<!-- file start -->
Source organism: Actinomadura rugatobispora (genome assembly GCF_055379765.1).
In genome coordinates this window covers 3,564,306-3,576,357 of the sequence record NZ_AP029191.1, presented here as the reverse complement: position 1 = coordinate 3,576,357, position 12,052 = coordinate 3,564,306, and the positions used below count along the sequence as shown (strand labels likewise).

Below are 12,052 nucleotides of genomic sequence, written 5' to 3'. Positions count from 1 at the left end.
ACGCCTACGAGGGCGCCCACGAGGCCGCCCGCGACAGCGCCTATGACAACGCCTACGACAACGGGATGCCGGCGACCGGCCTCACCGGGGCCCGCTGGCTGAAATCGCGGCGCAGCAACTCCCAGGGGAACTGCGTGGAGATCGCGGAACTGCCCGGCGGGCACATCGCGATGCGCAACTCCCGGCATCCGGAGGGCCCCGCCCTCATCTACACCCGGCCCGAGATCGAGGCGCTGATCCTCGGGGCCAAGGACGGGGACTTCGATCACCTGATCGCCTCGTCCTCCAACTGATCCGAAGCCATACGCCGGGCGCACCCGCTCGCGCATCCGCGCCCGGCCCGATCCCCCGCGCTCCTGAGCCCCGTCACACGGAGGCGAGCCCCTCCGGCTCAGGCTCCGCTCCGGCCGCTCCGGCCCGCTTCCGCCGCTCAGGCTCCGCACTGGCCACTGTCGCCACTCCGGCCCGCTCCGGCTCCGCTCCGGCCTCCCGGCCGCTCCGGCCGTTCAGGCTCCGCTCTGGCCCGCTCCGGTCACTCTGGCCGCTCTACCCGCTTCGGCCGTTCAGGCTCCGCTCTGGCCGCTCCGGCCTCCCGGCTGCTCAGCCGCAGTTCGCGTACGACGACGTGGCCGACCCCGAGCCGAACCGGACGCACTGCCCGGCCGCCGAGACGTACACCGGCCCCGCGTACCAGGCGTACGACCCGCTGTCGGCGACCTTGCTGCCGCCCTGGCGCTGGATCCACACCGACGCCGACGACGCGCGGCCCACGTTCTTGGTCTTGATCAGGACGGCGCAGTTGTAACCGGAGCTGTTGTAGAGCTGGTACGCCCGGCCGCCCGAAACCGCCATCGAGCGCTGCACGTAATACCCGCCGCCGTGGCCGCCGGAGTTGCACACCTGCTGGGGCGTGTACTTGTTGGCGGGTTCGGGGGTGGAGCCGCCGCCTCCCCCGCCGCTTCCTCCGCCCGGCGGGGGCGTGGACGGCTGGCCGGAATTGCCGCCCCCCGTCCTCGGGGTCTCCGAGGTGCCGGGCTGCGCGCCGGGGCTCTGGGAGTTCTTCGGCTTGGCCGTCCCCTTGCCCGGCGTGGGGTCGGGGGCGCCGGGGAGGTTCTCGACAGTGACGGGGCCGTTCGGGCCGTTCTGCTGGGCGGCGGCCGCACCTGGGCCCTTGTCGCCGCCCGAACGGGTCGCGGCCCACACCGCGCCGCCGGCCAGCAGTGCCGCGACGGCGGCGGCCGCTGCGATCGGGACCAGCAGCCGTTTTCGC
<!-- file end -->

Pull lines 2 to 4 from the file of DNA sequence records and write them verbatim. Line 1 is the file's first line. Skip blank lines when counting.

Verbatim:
In genome coordinates this window covers 3,564,306-3,576,357 of the sequence record NZ_AP029191.1, presented here as the reverse complement: position 1 = coordinate 3,576,357, position 12,052 = coordinate 3,564,306, and the positions used below count along the sequence as shown (strand labels likewise).

Below are 12,052 nucleotides of genomic sequence, written 5' to 3'. Positions count from 1 at the left end.
ACGCCTACGAGGGCGCCCACGAGGCCGCCCGCGACAGCGCCTATGACAACGCCTACGACAACGGGATGCCGGCGACCGGCCTCACCGGGGCCCGCTGGCTGAAATCGCGGCGCAGCAACTCCCAGGGGAACTGCGTGGAGATCGCGGAACTGCCCGGCGGGCACATCGCGATGCGCAACTCCCGGCATCCGGAGGGCCCCGCCCTCATCTACACCCGGCCCGAGATCGAGGCGCTGATCCTCGGGGCCAAGGACGGGGACTTCGATCACCTGATCGCCTCGTCCTCCAACTGATCCGAAGCCATACGCCGGGCGCACCCGCTCGCGCATCCGCGCCCGGCCCGATCCCCCGCGCTCCTGAGCCCCGTCACACGGAGGCGAGCCCCTCCGGCTCAGGCTCCGCTCCGGCCGCTCCGGCCCGCTTCCGCCGCTCAGGCTCCGCACTGGCCACTGTCGCCACTCCGGCCCGCTCCGGCTCCGCTCCGGCCTCCCGGCCGCTCCGGCCGTTCAGGCTCCGCTCTGGCCCGCTCCGGTCACTCTGGCCGCTCTACCCGCTTCGGCCGTTCAGGCTCCGCTCTGGCCGCTCCGGCCTCCCGGCTGCTCAGCCGCAGTTCGCGTACGACGACGTGGCCGACCCCGAGCCGAACCGGACGCACTGCCCGGCCGCCGAGACGTACACCGGCCCCGCGTACCAGGCGTACGACCCGCTGTCGGCGACCTTGCTGCCGCCCTGGCGCTGGATCCACACCGACGCCGACGACGCGCGGCCCACGTTCTTGGTCTTGATCAGGACGGCGCAGTTGTAACCGGAGCTGTTGTAGAGCTGGTACGCCCGGCCGCCCGAAACCGCCATCGAGCGCTGCACGTAATACCCGCCGCCGTGGCCGCCGGAGTTGCACACCTGCTGGGGCGTGTACTTGTTGGCGGGTTCGGGGGTGGAGCCGCCGCCTCCCCCGCCGCTTCCTCCGCCCGGCGGGGGCGTGGACGGCTGGCCGGAATTGCCGCCCCCCGTCCTCGGGGTCTCCGAGGTGCCGGGCTGCGCGCCGGGGCTCTGGGAGTTCTTCGGCTTGGCCGTCCCCTTGCCCGGCGTGGGGTCGGGGGCGCCGGGGAGGTTCTCGACAGTGACGGGGCCGTTCGGGCCGTTCTGCTGGGCGGCGGCCGCACCTGGGCCCTTGTCGCCGCCCGAACGGGTCGCGGCCCACACCGCGCCGCCGGCCAGCAGTGCCGCGACGGCGGCGGCCGCTGCGATCGGGACCAGCAGCCGTTTTCGC